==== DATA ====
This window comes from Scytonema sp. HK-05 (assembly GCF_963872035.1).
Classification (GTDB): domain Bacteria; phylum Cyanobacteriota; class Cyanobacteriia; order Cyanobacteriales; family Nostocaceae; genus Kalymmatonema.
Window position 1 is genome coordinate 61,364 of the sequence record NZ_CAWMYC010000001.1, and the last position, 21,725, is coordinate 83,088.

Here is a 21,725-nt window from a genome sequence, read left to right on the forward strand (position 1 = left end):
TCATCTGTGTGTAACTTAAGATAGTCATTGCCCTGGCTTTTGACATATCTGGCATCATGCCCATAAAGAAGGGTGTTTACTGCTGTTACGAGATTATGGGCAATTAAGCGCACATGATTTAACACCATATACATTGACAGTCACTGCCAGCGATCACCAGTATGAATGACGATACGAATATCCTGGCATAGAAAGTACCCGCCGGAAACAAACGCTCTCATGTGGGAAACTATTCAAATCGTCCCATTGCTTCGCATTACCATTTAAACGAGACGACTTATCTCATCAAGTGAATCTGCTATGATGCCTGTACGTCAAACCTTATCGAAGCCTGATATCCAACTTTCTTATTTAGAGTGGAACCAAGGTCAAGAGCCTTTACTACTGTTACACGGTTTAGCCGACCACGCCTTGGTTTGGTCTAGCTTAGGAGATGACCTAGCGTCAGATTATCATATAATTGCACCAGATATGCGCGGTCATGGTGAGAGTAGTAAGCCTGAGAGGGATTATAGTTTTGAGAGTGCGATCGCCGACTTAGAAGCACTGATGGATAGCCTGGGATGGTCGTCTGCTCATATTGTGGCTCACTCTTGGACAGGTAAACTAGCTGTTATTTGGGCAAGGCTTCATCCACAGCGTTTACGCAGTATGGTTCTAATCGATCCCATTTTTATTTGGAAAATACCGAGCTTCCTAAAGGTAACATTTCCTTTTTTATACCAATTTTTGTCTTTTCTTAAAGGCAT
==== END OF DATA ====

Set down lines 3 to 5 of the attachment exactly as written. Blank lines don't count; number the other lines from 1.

Window position 1 is genome coordinate 61,364 of the sequence record NZ_CAWMYC010000001.1, and the last position, 21,725, is coordinate 83,088.

Here is a 21,725-nt window from a genome sequence, read left to right on the forward strand (position 1 = left end):
TCATCTGTGTGTAACTTAAGATAGTCATTGCCCTGGCTTTTGACATATCTGGCATCATGCCCATAAAGAAGGGTGTTTACTGCTGTTACGAGATTATGGGCAATTAAGCGCACATGATTTAACACCATATACATTGACAGTCACTGCCAGCGATCACCAGTATGAATGACGATACGAATATCCTGGCATAGAAAGTACCCGCCGGAAACAAACGCTCTCATGTGGGAAACTATTCAAATCGTCCCATTGCTTCGCATTACCATTTAAACGAGACGACTTATCTCATCAAGTGAATCTGCTATGATGCCTGTACGTCAAACCTTATCGAAGCCTGATATCCAACTTTCTTATTTAGAGTGGAACCAAGGTCAAGAGCCTTTACTACTGTTACACGGTTTAGCCGACCACGCCTTGGTTTGGTCTAGCTTAGGAGATGACCTAGCGTCAGATTATCATATAATTGCACCAGATATGCGCGGTCATGGTGAGAGTAGTAAGCCTGAGAGGGATTATAGTTTTGAGAGTGCGATCGCCGACTTAGAAGCACTGATGGATAGCCTGGGATGGTCGTCTGCTCATATTGTGGCTCACTCTTGGACAGGTAAACTAGCTGTTATTTGGGCAAGGCTTCATCCACAGCGTTTACGCAGTATGGTTCTAATCGATCCCATTTTTATTTGGAAAATACCGAGCTTCCTAAAGGTAACATTTCCTTTTTTATACCAATTTTTGTCTTTTCTTAAAGGCAT